History – Horses and Pigs

The keeping of pigs and horses was commonplace and very much part of rural life in Treoes.

Morgan Mordecai and his family moved into TY-Phillip in 1963. Mog, as he was known, was a horse dealer and also sold hay, straw and stock potatoes.  His wife Nancy was a character too, she helped with the family finances by selling good second hand clothes and surplus stock leather goods. Customers would come from miles around to buy from her.  Whenever Mog killed a pig, Nancy would make faggots to sell. 

Mog was a familiar character in the village, often seen around the village in his tractor and herding his horses through the village as he moved them from field to field.  He was a prankster and a favourite with the village children. When off on his visits to Llanybyther and even The Royal Welsh Show he would take several of the village children with him, riding on the back of his lorry, they would have a wonderful time, blissfully unaware of the dangers that Health and Safety have since made us all aware.

He once found a badger that had been killed on the road, he skinned it, and kept the skin hanging in the yard at Ty-Phillip. One day, for a joke, he took the skin to the Star with him, and furtively placed it on the seat of the ladies toilet, which was upstairs.  He waited and in due course sure enough, an elderly lady, greatly agitated, ran down the stairs frantically looking for help to remove the “thing” that she had almost sat on and had “frightened her half to death”.  When the cause of her fear was revealed Mog was accused, but to death never admitted his guilt.

Then there was his Old Brown Sow – who refused to stay in the Pigsty at Ty-Phillip, she would wander the village, being fed by all and sundry. The only time she would return home was when she was due to farrow (have piglets).

 A Typical Pig Sty
A Typical Pig Sty

The Mordecais’ weren’t the only folk who were still keeping pigs at this time, as Marilyn Jenkins (now Wallace) recalls waiting patiently for her mother Connie to finish peeling the potatoes for dinner, so that she could take the peelings, in the bowl to Aunty Mary Ann Llewellyn for her to use to feed her pig. This was not the Aunty Mary Ann Llewellyn who ran the Sunday school, but the one who lived in Sunnyside.  Marilyn said “Aunty Mary Ann always had crocheted lace runners on her sideboard, under which she had hidden several thru’penny pieces ready to give us children for keeping her supplied in food for her pig” needless to say there was always plenty of food for Aunty Mary Ann’s pig.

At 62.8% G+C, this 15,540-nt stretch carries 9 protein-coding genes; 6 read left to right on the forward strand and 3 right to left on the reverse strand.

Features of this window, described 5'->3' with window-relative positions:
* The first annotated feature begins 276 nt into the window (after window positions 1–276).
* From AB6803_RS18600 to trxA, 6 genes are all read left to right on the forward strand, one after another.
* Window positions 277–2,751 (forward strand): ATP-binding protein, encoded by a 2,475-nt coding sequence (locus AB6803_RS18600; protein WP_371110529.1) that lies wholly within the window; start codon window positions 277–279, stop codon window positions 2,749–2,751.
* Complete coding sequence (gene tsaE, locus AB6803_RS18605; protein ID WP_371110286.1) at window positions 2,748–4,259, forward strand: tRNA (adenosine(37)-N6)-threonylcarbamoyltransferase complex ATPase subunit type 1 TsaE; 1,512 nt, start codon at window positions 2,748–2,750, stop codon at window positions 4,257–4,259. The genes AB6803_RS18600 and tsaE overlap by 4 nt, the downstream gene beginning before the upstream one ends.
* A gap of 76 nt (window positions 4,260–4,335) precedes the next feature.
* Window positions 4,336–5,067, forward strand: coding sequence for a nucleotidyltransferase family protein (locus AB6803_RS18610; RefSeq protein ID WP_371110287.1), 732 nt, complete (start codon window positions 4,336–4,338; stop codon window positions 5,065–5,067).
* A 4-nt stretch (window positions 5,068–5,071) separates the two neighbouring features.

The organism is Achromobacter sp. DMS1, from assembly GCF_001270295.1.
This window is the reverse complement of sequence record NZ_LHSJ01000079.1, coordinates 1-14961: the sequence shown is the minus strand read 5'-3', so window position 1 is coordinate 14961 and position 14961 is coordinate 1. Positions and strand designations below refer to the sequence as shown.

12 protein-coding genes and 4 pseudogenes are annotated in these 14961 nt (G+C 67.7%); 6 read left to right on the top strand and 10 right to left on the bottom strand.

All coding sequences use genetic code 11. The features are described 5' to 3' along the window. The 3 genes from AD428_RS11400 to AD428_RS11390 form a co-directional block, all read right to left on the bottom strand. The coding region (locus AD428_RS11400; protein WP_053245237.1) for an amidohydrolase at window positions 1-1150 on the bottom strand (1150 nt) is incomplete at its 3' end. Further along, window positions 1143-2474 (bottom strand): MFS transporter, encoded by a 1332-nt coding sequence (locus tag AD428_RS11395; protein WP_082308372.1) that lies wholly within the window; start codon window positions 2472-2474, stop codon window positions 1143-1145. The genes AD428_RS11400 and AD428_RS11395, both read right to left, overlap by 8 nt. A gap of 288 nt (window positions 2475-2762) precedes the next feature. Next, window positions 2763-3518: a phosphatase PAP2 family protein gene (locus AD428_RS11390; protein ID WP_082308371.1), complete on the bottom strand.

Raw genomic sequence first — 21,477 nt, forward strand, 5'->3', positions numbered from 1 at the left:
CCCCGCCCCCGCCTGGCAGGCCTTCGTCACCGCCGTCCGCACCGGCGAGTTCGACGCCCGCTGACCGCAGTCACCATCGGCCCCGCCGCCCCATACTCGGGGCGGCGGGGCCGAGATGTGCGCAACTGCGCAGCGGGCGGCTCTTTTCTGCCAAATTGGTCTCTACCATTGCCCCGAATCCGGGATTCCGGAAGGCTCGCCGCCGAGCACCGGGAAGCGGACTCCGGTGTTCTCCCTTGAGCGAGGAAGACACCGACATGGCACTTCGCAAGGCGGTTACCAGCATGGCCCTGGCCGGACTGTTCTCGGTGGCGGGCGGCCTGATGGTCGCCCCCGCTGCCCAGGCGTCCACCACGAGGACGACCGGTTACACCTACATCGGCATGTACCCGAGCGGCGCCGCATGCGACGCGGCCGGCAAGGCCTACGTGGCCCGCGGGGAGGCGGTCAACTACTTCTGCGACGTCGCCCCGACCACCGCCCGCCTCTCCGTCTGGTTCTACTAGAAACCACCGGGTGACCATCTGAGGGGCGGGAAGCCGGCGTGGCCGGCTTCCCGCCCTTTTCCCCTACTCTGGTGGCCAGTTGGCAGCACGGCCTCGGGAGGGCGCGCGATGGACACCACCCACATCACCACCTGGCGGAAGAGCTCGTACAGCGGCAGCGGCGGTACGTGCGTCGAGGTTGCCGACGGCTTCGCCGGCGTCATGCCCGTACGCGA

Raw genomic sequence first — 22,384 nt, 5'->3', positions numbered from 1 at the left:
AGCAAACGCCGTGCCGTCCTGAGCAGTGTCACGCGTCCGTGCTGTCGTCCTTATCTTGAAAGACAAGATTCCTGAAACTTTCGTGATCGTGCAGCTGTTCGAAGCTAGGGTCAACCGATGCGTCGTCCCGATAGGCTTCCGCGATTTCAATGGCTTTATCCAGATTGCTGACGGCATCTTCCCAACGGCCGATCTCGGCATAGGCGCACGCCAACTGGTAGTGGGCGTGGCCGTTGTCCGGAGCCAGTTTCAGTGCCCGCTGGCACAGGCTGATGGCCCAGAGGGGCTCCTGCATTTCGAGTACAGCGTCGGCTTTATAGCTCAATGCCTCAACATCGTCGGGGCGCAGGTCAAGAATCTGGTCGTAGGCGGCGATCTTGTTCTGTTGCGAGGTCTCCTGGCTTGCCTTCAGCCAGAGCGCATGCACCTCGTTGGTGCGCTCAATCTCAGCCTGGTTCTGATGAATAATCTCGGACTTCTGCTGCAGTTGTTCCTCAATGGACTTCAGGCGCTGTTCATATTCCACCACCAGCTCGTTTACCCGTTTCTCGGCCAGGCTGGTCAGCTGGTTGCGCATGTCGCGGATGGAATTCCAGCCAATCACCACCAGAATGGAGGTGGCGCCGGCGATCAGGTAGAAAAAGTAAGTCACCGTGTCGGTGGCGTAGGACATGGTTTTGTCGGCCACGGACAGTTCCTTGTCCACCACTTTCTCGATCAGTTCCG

Mr Loosemoore of Persondy, was a Butcher and Slaughter man, he would slaughter the pigs for the villagers. The parts that could be salted would be kept and hung for due course consumption as bacon, whilst the remainder would be shared amongst friends and neighbours – the more favoured getting the best parts.  Brawn made from the pig’s brains, Pigs Trotters, Faggots made from the offal and Tripe (with onions, cooked in milk) being staple meals.  Villagers today recall the horrific sound of the pigs squealing as they were slaughtered. Jean Thomas recalls one pig in particular that her Father had kept when she was a little girl, she called it Rosie and had got so attached to the pig that she wept bitterly when she realised it had to be killed, and will never forget the experience.

 Pigs were only killed in months containing an “r” i.e. not in the summer months.  There is a story that one cottager insisted that his pig be killed in the summer and on his continued insistence Mr Loosemore did the deed. The pig, however, had its revenge and its meat would not accept the salt, with the consequence that the cottager could not save any of the pig and in order for the pig meat to be used before it rotted most of it had to be given away.

It was an everyday occurrence to see the cows being herded through the village or the roads surrounding the village as they were moved from field to field for fresh pasture. Graham Groom lived in Kahloke, just opposite Ty-Ellis and New House. In his front garden he had built a fish pond fully stocked with fish.  The cows soon realised that here was somewhere they could stop for a drink, and poor Mr Groom’s fish became “fish out of water “if they hadn’t already been frightened half to death by these great noisy animals lapping up their water with their lolloping tongues.  The fish had the last laugh however when Mr Groom installed an electric fence.

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